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Namibia, SADC PF urge action on desertification

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Namibia and the Southern African Development Community Parliamentary Forum (SADC PF) Monday emphasized the importance of collective efforts to tackle land degradation challenges as the country marked World Day to Combat Desertification and Drought, which is observed each year on June 17.

In a keynote address at an event held in Eenhana town in northern Namibia, Namibian Minister for Environment, Forestry and Tourism Pohamba Shifeta noted the global significance of the day designated by the UN General Assembly, which focuses this year on the theme “United for Land. Our Legacy. Our Future.”

“The theme underscores the transformative power of sustainable land management in addressing global challenges and securing the future of land resources,” Shifeta said, outlining the critical role of healthy land in providing food security, livelihoods, and protection against natural disasters like droughts and floods.

Shifeta said desertification and drought, pose severe threats to human health and exacerbate forced migration while he highlighted the country’s commitment to addressing desertification and land degradation.

Shifeta highlighted Namibia’s efforts in combating land degradation, including the establishment of a Sustainable Land Management Steering Committee and participation in international initiatives like the SADC Great Green Wall and African Forest Landscape Restoration.

These efforts aim to restore degraded lands, enhance ecosystem resilience, and mitigate climate change impacts, he added.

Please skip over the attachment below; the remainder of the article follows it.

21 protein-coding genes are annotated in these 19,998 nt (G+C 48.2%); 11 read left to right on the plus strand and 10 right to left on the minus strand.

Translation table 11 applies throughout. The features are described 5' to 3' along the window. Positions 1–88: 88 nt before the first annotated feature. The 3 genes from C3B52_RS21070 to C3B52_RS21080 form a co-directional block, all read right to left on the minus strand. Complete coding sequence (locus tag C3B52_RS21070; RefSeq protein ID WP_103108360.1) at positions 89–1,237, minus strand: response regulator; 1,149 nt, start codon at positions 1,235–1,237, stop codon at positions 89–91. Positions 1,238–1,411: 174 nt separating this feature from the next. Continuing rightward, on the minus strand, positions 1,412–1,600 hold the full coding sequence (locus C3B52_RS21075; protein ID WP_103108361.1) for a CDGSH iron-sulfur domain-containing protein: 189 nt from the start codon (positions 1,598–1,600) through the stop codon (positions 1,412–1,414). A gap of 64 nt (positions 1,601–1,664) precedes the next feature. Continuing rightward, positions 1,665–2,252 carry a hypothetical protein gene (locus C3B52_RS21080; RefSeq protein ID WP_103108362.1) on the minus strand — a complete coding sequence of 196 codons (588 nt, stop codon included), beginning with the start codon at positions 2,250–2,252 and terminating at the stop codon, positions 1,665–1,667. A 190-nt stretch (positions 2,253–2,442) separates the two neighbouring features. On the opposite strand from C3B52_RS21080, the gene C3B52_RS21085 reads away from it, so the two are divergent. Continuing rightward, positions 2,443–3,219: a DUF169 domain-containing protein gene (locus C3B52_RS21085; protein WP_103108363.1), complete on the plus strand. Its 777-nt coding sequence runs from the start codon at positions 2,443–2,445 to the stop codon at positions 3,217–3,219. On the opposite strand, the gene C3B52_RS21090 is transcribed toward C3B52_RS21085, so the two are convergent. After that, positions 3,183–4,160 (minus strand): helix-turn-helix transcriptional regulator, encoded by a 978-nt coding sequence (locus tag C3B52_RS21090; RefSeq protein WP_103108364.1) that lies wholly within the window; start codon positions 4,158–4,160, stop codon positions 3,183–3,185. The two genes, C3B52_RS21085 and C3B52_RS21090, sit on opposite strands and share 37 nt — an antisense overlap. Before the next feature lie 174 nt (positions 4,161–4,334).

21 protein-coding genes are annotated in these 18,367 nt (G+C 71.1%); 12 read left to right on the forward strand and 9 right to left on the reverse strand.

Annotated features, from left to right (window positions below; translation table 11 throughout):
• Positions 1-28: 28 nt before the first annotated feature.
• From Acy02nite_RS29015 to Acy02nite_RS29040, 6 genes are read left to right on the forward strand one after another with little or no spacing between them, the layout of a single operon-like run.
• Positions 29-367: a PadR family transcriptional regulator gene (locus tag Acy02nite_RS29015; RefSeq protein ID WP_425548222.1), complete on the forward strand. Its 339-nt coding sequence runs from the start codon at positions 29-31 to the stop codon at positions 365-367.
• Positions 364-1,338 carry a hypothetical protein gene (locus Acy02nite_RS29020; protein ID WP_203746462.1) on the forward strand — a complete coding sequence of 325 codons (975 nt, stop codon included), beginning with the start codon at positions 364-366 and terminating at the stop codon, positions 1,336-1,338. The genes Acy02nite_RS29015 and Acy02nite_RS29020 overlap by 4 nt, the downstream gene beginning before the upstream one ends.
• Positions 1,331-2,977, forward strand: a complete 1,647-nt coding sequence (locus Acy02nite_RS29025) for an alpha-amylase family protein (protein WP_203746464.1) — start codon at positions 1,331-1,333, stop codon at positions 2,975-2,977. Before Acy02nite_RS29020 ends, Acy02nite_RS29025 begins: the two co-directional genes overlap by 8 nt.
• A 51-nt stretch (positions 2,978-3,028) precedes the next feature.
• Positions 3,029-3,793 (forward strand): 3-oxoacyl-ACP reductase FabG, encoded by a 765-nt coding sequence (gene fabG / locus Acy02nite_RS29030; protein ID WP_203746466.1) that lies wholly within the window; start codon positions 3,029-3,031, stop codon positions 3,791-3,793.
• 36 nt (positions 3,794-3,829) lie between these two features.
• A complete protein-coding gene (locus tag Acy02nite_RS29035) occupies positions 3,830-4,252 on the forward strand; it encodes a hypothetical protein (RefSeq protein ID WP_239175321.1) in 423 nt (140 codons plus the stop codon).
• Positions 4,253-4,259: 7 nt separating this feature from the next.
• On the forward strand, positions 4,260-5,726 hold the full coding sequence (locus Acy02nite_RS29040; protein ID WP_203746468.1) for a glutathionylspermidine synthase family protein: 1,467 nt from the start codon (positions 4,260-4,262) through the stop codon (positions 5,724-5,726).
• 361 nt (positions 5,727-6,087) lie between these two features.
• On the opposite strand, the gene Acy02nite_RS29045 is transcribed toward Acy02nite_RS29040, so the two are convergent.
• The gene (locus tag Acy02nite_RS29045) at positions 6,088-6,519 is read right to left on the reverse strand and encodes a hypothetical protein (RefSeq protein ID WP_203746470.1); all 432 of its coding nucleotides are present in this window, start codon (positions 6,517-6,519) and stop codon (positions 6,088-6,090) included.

He also announced Namibia’s involvement in the Land Degradation Neutrality Target Setting Program and initiatives under the Paris Agreement for carbon emission reduction through tree planting and ecosystem restoration.

“The ministry will distribute 30,000 tree seedlings across the country this year to encourage community involvement in greening initiatives,” he said.

Reiterating the minister’s points, SADC PF Secretary General Boemo Sekgoma said in a statement in Windhoek, there is urgent need for collective action to combat the two scourges.

“Recent reports indicate an alarming increase in drought intensity, affecting over 55.6 million people in our region during the 2021/2022 El Nino-induced drought,” said Sekgoma, citing the SADC Disaster Risk Management Strategy and Action Plan 2022-2030.

“Addressing these challenges demands coordinated efforts across all sectors, with parliaments playing a pivotal role,” he concluded.

Namibia is a semi-arid country, with the lowest average rainfall in the Southern Africa region and is home to one of the oldest and largest deserts, the Namib.

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